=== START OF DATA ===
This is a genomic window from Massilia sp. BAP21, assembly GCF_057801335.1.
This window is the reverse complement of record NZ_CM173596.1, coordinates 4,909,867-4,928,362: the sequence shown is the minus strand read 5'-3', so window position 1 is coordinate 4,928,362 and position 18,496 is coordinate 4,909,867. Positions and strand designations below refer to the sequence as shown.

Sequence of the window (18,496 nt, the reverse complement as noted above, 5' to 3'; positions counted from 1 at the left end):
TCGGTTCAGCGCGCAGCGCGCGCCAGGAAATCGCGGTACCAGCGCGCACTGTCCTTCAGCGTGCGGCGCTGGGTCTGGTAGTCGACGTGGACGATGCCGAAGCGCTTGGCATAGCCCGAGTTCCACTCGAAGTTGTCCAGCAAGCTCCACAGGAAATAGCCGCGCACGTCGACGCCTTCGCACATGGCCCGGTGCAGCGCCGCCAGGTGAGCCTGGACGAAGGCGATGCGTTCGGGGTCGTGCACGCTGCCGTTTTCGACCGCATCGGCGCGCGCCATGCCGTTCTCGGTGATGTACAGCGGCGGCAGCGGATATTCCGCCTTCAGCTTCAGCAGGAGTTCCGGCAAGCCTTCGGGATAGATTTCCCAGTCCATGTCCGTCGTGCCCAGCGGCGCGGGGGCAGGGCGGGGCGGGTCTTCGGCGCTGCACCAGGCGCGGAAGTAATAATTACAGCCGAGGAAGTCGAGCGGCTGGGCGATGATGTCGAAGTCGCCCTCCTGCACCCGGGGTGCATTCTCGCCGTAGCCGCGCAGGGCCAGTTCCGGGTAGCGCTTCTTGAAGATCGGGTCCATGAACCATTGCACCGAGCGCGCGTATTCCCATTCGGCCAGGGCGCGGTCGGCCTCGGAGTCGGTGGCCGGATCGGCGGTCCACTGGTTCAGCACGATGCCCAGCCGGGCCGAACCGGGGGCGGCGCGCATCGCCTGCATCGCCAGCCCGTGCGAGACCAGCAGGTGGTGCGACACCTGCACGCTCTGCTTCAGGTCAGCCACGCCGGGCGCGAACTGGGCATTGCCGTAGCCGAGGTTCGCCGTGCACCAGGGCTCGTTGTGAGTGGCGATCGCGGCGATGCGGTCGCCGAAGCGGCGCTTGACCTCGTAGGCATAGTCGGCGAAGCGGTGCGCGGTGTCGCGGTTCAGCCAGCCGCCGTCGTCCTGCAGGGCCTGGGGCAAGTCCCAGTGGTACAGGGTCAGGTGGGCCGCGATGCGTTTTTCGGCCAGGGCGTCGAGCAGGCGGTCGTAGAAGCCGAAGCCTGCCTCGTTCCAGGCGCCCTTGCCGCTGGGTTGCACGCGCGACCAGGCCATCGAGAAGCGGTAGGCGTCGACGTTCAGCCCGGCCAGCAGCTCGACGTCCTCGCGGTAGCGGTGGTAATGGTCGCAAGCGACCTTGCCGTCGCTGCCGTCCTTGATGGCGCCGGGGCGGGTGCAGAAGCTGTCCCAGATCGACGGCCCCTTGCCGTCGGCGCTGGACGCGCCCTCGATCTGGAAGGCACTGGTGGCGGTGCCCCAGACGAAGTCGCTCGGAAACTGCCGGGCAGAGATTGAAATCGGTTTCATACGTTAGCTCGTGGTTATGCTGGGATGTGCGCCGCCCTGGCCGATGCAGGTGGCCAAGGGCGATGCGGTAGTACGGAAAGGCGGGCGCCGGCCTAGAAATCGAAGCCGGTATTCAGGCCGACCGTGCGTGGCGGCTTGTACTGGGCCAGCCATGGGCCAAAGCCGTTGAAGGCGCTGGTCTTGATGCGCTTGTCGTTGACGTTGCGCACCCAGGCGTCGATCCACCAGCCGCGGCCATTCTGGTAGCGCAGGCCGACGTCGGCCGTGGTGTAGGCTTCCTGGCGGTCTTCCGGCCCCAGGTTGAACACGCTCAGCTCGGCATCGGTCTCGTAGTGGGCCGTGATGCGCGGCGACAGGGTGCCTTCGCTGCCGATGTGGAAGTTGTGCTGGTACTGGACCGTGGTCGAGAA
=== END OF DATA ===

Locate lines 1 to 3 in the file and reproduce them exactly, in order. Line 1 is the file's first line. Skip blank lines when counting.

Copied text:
This is a genomic window from Massilia sp. BAP21, assembly GCF_057801335.1.
This window is the reverse complement of record NZ_CM173596.1, coordinates 4,909,867-4,928,362: the sequence shown is the minus strand read 5'-3', so window position 1 is coordinate 4,928,362 and position 18,496 is coordinate 4,909,867. Positions and strand designations below refer to the sequence as shown.

Sequence of the window (18,496 nt, the reverse complement as noted above, 5' to 3'; positions counted from 1 at the left end):